Category Archives: Food Dyes

Bateman 2004: The effects of a double blind, placebo controlled, artificial food colourings and benzoate preservative challenge on hyperactivity in a general population sample of preschool children

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Archives of Disease in Childhood. 2004 Jun;89(6):506-11. The authors put 277  3-year-old children from the general population on a diet without artificial food dyes or benzoate preservatives for a week, and then challenged them at various times with a drink … Continue reading

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Schab 2004: Do artificial food colors promote hyperactivity in children with hyperactive syndromes? A meta-analysis of double-blind placebo-controlled trials

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Journal of Developmental and Behavioral Pediatrics, 2004 Dec;25(6):423-34. Searching 10 databases for double-blind placebo-controlled trials on the effects of artificial food dyes, Schab and Trinh found 15 that met their criteria. QUOTE:  “Our meta-analysis supports the hypothesis that AFCs (artificial … Continue reading

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Reyes 1996: Effect of organic synthetic food colours on mitochondrial respiration

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Food Additives and Contaminants, 1996. Jan;13(1):5-11 In this lab study, 11 artificial food dyes – not all of them used in the US — were tested to determine their effect on the mitochondria of rat liver and kidney. NOTE:  Mitochondria … Continue reading

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Rowe 1994: Synthetic Food Coloring and Behavior: A Dose Response Effect in a Double-Blind, Placebo-Controlled, Repeated-Measures Study

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Journal of Pediatrics, November 1994, Vol. 135, pp.691-8 150 of 200 children [75%] improved on an open trial of a diet free of synthetic food coloring, and deteriorated upon introduction of foods containing synthetic colorings. 34 other “clear” or “suspected” … Continue reading

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Pollock 1990: Effect of artificial food colours on childhood behaviour

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Archives of Disease in Childhood, 1990.  Jan;65(1):74-7, Heart and Lung Institute, Brompton Hospital, London. Pollock did a double-blind placebo-controlled challenge study on 19 children who had improved previously on an additive-free diet.   He didn’t use any additives but food dyes, … Continue reading

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Ward 1990: The influence of the chemical additive tartrazine on the zinc status of hyperactive children: A double-blind placebo-controlled study

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Journal of Nutritional Medicine; 1 (1). 1990. 51-58. Ward first studied the zinc status in various tissues (blood, hair, saliva, etc) in 20 hyperactive boys compared to 20 non-hyperactive boys.  Then, in a double-blind placebo-controlled study of 10 hyperactive boys … Continue reading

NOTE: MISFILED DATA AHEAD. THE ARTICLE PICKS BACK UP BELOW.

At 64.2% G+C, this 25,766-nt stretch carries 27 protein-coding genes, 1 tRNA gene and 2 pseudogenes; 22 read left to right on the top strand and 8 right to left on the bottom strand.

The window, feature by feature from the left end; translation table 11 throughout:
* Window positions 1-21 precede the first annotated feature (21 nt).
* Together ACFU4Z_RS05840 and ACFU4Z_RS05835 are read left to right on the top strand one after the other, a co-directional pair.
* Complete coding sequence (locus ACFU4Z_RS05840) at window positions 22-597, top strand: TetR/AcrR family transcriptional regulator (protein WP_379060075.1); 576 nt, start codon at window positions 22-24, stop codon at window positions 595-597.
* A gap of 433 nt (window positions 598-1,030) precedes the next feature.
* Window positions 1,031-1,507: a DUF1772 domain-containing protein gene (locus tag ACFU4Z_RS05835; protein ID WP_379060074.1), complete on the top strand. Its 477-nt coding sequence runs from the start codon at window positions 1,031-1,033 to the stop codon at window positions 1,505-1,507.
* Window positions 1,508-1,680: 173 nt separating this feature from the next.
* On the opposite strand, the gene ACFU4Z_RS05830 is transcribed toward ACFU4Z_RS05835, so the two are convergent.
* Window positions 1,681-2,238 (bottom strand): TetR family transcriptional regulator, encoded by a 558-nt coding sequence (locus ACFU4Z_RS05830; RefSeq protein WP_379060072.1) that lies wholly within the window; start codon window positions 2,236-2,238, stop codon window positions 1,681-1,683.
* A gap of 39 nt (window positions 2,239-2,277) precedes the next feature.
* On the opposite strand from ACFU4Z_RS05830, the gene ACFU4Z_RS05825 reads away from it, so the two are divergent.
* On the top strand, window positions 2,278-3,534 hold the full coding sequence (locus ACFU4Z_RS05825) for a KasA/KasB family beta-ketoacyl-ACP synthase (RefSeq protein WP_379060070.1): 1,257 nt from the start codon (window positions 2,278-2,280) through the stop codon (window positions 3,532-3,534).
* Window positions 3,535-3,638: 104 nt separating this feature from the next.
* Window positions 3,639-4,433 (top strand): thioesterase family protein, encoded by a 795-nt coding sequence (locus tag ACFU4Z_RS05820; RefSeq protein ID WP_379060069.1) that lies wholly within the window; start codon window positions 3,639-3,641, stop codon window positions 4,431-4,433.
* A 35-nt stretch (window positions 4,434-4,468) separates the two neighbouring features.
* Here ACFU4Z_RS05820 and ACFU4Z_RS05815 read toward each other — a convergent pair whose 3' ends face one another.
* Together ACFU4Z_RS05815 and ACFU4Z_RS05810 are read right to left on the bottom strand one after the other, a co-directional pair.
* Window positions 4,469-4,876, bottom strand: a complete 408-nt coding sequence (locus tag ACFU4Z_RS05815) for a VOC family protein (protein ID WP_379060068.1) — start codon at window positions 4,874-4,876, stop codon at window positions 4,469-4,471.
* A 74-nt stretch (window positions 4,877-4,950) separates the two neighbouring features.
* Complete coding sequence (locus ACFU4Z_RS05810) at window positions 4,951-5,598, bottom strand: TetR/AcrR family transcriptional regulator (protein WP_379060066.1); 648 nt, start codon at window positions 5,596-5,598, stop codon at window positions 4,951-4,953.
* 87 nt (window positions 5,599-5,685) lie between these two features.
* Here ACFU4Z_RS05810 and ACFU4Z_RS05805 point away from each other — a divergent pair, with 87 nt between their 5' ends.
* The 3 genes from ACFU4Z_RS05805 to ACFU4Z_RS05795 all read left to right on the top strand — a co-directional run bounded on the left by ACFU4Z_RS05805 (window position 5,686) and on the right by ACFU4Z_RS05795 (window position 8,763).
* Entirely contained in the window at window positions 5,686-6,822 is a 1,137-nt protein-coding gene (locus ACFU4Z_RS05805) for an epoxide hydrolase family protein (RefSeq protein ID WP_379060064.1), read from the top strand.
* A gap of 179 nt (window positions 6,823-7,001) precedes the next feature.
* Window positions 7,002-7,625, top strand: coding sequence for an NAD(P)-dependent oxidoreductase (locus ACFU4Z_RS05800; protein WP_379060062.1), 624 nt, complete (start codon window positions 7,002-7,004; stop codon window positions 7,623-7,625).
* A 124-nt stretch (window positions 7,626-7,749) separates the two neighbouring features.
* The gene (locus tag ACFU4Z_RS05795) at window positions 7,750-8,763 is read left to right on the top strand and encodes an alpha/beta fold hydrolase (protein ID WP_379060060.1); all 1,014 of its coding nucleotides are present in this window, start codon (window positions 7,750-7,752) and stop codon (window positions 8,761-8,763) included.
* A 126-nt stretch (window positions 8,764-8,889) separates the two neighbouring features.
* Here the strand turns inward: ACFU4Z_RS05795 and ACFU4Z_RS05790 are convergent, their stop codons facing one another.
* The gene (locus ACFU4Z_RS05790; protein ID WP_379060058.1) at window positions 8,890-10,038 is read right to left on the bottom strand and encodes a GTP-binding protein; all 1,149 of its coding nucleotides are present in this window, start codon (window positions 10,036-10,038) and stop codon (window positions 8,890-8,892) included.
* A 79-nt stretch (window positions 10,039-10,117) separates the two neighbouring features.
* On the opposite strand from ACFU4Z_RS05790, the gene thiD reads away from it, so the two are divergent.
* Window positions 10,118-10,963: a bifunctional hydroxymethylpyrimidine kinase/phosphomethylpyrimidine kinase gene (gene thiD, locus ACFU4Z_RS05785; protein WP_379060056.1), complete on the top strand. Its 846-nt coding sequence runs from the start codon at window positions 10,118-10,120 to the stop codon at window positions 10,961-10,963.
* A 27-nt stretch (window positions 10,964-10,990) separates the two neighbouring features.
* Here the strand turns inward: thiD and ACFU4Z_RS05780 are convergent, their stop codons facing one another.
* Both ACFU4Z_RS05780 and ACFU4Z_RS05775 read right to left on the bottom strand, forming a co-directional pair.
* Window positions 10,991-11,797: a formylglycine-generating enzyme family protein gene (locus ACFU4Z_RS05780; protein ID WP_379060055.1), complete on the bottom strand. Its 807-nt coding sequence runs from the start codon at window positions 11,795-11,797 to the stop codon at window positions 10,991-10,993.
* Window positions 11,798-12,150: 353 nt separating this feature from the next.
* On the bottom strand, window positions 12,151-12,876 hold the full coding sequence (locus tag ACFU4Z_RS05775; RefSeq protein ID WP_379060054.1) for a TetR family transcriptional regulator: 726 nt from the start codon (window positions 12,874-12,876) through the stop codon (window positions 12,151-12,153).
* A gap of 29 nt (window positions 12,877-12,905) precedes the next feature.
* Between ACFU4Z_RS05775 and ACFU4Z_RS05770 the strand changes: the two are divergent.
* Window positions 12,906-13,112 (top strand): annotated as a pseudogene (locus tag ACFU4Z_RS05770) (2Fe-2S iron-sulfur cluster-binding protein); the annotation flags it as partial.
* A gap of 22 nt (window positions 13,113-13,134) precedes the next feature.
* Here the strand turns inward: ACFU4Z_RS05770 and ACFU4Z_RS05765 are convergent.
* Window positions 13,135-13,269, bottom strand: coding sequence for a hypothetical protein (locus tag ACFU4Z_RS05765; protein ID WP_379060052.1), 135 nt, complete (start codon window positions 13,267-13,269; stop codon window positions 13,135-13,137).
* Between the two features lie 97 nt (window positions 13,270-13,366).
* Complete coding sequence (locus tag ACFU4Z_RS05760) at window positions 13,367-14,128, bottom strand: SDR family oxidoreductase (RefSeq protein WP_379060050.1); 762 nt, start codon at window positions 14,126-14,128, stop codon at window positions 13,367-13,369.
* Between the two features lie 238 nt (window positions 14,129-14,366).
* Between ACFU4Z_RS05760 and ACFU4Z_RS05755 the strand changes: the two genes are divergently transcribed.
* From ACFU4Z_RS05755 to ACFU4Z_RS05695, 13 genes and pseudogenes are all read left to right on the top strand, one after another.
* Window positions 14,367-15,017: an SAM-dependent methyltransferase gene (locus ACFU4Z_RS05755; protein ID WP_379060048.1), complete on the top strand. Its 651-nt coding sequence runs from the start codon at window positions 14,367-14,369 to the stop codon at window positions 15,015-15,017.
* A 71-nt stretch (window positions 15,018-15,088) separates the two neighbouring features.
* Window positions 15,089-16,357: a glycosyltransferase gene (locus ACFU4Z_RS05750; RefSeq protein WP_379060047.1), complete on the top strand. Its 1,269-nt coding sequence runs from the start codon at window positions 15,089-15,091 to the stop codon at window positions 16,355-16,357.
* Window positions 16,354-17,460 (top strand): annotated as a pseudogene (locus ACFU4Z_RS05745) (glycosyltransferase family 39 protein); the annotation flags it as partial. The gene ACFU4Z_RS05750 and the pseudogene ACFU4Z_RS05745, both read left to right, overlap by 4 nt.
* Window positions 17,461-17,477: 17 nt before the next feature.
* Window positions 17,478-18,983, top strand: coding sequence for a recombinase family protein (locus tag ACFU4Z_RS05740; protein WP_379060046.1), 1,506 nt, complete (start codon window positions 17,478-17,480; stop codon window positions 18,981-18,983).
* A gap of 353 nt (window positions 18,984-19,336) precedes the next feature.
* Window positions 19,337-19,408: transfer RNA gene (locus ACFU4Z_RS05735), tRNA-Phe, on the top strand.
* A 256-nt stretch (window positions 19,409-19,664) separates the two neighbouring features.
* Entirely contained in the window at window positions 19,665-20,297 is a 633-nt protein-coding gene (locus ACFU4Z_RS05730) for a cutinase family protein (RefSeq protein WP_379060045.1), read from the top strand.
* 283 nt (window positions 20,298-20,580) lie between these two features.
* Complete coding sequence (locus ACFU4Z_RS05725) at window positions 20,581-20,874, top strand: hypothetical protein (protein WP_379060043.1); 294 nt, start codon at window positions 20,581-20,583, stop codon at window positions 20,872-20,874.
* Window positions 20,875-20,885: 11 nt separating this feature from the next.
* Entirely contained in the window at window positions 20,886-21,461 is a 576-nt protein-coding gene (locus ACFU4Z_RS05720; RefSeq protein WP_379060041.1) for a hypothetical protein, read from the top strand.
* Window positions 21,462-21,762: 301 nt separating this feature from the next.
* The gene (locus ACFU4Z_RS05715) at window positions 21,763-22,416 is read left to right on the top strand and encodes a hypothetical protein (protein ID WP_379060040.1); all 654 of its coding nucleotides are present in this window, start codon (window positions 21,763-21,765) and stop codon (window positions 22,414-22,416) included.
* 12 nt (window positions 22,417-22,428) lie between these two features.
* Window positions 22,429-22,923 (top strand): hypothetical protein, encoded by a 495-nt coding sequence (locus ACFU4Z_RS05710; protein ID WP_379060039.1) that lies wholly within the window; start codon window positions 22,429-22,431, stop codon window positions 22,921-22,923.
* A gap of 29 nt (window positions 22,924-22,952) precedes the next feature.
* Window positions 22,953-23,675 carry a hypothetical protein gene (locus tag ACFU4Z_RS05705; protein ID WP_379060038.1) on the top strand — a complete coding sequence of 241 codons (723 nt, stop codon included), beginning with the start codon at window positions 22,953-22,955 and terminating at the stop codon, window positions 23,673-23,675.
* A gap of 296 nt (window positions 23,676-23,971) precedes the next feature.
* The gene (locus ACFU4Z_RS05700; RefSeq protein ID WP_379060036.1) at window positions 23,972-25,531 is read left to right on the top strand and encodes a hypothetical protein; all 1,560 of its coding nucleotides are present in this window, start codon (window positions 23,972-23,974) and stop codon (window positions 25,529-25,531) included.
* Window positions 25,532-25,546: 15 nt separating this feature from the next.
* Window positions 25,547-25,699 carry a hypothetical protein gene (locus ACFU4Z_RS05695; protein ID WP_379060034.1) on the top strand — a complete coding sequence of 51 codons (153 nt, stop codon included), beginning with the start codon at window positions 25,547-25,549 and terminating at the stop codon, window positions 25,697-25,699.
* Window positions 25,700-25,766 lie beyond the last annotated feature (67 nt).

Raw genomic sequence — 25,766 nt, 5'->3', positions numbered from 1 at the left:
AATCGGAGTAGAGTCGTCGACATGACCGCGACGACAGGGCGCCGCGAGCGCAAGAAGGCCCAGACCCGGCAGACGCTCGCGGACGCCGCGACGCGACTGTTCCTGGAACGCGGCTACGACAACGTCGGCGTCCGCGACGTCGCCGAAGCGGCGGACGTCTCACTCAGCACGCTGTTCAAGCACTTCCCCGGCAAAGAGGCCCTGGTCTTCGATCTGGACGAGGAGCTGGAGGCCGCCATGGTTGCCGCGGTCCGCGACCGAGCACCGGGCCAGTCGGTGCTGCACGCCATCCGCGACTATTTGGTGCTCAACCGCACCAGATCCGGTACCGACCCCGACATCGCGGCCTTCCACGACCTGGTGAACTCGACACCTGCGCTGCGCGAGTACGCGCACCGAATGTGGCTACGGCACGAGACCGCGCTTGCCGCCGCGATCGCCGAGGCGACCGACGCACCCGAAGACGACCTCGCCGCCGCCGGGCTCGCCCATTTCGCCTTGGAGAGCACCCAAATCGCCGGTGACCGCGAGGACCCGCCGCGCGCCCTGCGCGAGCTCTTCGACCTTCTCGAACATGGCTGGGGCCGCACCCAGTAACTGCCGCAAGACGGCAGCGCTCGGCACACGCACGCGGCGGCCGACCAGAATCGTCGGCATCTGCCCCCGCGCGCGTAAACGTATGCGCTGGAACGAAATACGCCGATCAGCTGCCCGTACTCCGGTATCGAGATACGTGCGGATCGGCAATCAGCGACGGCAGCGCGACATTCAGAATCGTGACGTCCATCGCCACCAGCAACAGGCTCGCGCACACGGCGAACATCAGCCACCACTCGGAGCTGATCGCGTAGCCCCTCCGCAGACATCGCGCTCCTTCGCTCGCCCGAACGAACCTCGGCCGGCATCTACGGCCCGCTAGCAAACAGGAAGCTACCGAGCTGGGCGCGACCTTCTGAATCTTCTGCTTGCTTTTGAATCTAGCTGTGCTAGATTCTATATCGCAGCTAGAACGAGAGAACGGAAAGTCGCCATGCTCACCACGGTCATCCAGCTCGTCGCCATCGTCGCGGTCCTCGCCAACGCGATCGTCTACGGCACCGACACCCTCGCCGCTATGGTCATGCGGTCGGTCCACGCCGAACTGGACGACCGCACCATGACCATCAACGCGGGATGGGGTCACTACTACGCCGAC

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Goldenring 1982: Sulfanilic acid: behavioral change related to azo food dyes in developing rats

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Neurobehavioral Toxicology and Teratology, 1982. Jan-Feb;4(1): 43-9. Goldenring studied the effects of giving sulfanilic acid to rat pups.  He chose this chemical because it is formed when azo food dyes are digested.  He gave the sulfanilic acid to normal rat … Continue reading

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Lafferman 1979: Erythrosin B inhibits dopamine transport in rat caudate synaptosomes.

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Science. 1979. July 27; 205 (4404): 410-2. Lafferman found that erythrosin B [Red 3] given to rats prevents the uptake of dopamine (the “feel good” neurotransmitter) by nerve cells in the brain called the caudate synaptosomes.  This is consistent with … Continue reading

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Shaywitz 1979: Effects of chronic administration of food colorings on activity levels and cognitive performance in developing rat pups treated with 6-hydroxydopamine

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Neurobehavioral Toxicology, 1979.  Spring;1(1):41-7.  (Today called Neurotoxicology and Teratology) In a study on rat pups, the highest dose of food dyes caused the greatest activity.  Even after a half hour, the pups only calmed down by 7.25% — while the … Continue reading

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CSPI Ramping Up Campaign Against Food Dyes

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57,619 more signatures are needed to make it to 150,000 signatures. Tell the FDA to Ban Harmful Synthetic Food Dyes A number of studies – and an emerging scientific consensus – demonstrate that some children experience episodes of inattention, hyperactivity, … Continue reading

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The CSPI is Seeing Red Over Food Dyes

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Seeing Red:  Time for Action on Food Dyes was published in January by the Center for Science in the Public Interest (CSPI). This outstanding paper explains why children continue to be exposed to and harmed by food dyes and other … Continue reading

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